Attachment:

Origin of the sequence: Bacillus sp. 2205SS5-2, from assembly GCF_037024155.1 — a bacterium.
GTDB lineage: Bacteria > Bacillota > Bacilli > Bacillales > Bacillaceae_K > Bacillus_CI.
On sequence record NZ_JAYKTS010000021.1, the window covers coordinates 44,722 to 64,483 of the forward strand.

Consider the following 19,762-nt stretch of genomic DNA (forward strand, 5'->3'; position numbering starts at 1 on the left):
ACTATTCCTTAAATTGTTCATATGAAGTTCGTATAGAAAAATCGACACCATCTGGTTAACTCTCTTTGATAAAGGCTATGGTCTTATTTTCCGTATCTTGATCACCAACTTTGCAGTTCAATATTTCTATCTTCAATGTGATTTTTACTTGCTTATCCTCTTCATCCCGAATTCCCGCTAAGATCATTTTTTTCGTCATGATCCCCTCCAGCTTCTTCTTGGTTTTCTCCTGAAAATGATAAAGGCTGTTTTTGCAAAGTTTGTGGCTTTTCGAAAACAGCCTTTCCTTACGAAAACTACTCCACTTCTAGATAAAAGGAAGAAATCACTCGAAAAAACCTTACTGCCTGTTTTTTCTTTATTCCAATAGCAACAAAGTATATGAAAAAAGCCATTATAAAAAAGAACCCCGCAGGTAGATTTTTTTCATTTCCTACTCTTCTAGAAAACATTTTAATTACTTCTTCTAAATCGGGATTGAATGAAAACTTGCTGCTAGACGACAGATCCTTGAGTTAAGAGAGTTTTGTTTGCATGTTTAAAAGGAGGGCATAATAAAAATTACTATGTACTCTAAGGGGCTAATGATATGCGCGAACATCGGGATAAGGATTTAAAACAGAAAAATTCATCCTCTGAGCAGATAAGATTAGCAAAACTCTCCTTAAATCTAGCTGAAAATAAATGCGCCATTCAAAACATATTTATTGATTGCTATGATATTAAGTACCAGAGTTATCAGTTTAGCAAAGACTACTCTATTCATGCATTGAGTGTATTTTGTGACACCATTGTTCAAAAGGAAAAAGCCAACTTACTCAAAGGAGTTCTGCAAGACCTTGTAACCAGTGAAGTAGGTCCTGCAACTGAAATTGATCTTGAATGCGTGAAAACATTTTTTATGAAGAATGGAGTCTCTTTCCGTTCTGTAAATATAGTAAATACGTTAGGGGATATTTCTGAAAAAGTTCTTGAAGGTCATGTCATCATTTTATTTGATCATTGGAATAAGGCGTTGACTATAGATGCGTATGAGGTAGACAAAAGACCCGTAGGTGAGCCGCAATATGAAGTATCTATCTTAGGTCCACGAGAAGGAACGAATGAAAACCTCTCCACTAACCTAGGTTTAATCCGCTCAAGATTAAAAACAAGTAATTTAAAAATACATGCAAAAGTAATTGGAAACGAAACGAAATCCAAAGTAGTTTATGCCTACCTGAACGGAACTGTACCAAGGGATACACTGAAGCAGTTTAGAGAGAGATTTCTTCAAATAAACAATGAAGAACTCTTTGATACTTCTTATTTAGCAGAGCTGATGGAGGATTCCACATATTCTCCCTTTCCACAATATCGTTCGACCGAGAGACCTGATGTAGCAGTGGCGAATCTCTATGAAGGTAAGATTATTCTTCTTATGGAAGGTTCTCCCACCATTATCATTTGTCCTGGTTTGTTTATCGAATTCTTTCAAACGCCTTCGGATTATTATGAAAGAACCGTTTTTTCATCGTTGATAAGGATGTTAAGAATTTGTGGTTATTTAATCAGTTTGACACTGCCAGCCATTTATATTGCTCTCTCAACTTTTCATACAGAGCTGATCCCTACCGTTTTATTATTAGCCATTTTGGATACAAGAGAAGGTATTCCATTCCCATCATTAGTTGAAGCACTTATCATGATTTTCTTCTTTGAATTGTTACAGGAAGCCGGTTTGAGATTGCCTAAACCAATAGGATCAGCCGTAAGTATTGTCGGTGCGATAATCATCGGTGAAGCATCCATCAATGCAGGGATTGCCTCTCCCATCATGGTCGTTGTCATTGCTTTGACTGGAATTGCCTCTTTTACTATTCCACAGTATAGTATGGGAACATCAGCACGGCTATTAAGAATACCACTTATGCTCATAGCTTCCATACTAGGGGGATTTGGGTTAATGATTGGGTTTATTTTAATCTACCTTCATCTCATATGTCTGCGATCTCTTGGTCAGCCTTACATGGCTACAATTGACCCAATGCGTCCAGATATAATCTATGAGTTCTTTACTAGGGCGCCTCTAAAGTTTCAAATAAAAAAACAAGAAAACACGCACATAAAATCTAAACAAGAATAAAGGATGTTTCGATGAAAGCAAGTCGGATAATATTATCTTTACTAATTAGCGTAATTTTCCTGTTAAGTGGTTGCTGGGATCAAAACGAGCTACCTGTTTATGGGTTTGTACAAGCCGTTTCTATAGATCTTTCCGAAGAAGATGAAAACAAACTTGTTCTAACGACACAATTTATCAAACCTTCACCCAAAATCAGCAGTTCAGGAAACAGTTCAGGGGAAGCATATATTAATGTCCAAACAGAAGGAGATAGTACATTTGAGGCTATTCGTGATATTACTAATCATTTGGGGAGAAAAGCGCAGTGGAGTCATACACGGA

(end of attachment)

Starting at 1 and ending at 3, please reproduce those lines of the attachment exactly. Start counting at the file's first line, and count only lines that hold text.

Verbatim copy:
Origin of the sequence: Bacillus sp. 2205SS5-2, from assembly GCF_037024155.1 — a bacterium.
GTDB lineage: Bacteria > Bacillota > Bacilli > Bacillales > Bacillaceae_K > Bacillus_CI.
On sequence record NZ_JAYKTS010000021.1, the window covers coordinates 44,722 to 64,483 of the forward strand.